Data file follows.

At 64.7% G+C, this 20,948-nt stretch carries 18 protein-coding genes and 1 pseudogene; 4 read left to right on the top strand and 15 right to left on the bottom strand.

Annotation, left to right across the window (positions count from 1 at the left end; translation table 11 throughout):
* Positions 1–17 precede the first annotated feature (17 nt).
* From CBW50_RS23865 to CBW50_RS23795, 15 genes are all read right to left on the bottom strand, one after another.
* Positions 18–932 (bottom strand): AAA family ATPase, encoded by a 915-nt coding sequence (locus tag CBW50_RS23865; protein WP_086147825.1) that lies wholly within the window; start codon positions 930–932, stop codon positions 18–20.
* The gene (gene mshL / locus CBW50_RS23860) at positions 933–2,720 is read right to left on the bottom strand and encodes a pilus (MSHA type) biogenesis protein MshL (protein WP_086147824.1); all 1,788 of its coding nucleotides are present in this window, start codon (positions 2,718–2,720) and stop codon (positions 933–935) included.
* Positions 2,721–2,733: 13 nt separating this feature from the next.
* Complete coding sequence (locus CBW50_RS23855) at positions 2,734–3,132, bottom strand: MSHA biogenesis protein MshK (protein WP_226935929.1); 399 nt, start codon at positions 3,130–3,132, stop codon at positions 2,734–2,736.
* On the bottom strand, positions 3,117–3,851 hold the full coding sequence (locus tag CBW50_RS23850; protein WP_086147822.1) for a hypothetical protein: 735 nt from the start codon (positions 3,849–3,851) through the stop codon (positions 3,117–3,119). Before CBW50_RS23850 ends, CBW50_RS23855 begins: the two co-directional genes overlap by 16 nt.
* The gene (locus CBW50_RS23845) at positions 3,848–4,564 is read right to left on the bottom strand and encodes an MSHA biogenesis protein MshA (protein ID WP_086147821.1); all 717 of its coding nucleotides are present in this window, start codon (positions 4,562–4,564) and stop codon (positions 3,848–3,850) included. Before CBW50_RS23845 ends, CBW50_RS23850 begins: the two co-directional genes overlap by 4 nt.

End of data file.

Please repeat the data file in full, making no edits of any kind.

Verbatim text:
At 64.7% G+C, this 20,948-nt stretch carries 18 protein-coding genes and 1 pseudogene; 4 read left to right on the top strand and 15 right to left on the bottom strand.

Annotation, left to right across the window (positions count from 1 at the left end; translation table 11 throughout):
* Positions 1–17 precede the first annotated feature (17 nt).
* From CBW50_RS23865 to CBW50_RS23795, 15 genes are all read right to left on the bottom strand, one after another.
* Positions 18–932 (bottom strand): AAA family ATPase, encoded by a 915-nt coding sequence (locus tag CBW50_RS23865; protein WP_086147825.1) that lies wholly within the window; start codon positions 930–932, stop codon positions 18–20.
* The gene (gene mshL / locus CBW50_RS23860) at positions 933–2,720 is read right to left on the bottom strand and encodes a pilus (MSHA type) biogenesis protein MshL (protein WP_086147824.1); all 1,788 of its coding nucleotides are present in this window, start codon (positions 2,718–2,720) and stop codon (positions 933–935) included.
* Positions 2,721–2,733: 13 nt separating this feature from the next.
* Complete coding sequence (locus CBW50_RS23855) at positions 2,734–3,132, bottom strand: MSHA biogenesis protein MshK (protein WP_226935929.1); 399 nt, start codon at positions 3,130–3,132, stop codon at positions 2,734–2,736.
* On the bottom strand, positions 3,117–3,851 hold the full coding sequence (locus tag CBW50_RS23850; protein WP_086147822.1) for a hypothetical protein: 735 nt from the start codon (positions 3,849–3,851) through the stop codon (positions 3,117–3,119). Before CBW50_RS23850 ends, CBW50_RS23855 begins: the two co-directional genes overlap by 16 nt.
* The gene (locus CBW50_RS23845) at positions 3,848–4,564 is read right to left on the bottom strand and encodes an MSHA biogenesis protein MshA (protein ID WP_086147821.1); all 717 of its coding nucleotides are present in this window, start codon (positions 4,562–4,564) and stop codon (positions 3,848–3,850) included. Before CBW50_RS23845 ends, CBW50_RS23850 begins: the two co-directional genes overlap by 4 nt.